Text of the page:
Sending a malpractice case back to a lower court, the California Supreme Court ruled 6-1 last month that there is evidence Kaiser Permanente may have engaged in fraudulent conduct in delaying an arbitration procedure.
The trial court will determine whether Kaiser delayed the arbitration procedure for its own benefit.
Although the ruling was hailed by HMO critics, it fell short of invalidating Kaiser's policy-shared by many HMOs-that requires enrollees to submit complaints to binding arbitration rather than filing suit.
The plaintiffs are members of the family of Wilfredo Engalla, a former Kaiser enrollee who was diagnosed with lung cancer in 1991 after Permanente doctors and other healthcare professionals allegedly treated his respiratory difficulty for five years as colds and allergies.
In May 1991, Engalla and family members demanded that Kaiser arbitrate their claim that doctors had misdiagnosed his ailments. The Engallas' attorney requested a speedy arbitration because of Engalla's illness.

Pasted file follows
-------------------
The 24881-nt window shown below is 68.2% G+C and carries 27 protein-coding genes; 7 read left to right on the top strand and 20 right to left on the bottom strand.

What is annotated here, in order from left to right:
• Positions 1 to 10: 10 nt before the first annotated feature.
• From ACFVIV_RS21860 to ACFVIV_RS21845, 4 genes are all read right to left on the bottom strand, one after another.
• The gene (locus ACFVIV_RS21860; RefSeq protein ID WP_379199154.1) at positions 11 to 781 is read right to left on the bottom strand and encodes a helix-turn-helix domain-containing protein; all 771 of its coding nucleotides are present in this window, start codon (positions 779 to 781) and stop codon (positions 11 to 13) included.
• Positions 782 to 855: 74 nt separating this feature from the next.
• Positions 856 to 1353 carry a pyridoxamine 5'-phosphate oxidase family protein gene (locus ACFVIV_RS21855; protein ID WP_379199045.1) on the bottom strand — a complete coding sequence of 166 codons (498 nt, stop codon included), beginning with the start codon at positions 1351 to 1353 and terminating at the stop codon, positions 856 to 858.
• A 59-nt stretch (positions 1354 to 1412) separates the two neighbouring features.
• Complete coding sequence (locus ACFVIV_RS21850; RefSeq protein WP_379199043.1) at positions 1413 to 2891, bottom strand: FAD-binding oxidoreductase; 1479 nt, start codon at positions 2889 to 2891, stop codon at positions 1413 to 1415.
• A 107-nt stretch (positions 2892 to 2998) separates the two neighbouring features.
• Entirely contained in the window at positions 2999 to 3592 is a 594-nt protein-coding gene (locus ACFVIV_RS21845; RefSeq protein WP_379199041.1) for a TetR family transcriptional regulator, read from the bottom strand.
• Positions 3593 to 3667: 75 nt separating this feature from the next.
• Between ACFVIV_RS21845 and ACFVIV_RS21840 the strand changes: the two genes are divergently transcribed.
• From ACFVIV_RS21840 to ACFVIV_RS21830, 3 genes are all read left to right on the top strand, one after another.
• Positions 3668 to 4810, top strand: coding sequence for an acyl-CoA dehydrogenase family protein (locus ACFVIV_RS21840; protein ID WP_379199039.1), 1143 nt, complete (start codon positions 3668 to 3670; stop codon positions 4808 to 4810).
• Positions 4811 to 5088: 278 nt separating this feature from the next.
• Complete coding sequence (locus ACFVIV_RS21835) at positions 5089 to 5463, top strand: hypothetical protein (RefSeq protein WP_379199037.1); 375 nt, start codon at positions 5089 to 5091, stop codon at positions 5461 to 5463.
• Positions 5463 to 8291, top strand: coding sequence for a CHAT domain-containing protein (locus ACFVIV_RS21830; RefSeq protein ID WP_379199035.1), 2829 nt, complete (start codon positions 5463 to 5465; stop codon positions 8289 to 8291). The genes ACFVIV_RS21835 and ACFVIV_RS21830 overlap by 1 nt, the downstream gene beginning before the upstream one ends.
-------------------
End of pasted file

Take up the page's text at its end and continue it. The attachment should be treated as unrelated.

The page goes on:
In the Kaiser system, each party picks an arbitrator and then a third or neutral arbitrator is selected. That process took five months, and Engalla died the day after the third arbitrator was chosen.
His family withdrew from arbitration and filed suit in Alameda Superior Court in February 1992, charging not only malpractice but also that Kaiser deliberately delayed the arbitration until Engalla's death in order to reduce any potential damages. The lower court agreed with the Engallas, but an appeals court ruled the case should return to arbitration.
In their ruling, the state Supreme Court justices said "there is indeed evidence to support the trial court's initial findings that Kaiser engaged in fraudulent conduct."
The ruling said that although Kaiser assured enrollees of a speedy arbitration process, it takes an average of almost two years to appoint a neutral arbitrator after an enrollee's demand for arbitration.
Tom Debley, a Kaiser spokesman, said, "We're confident the evidence will show we did not purposely delay the arbitration procedure." Debley also said Kaiser has made changes in the procedure, which "was moving slower than we were happy with."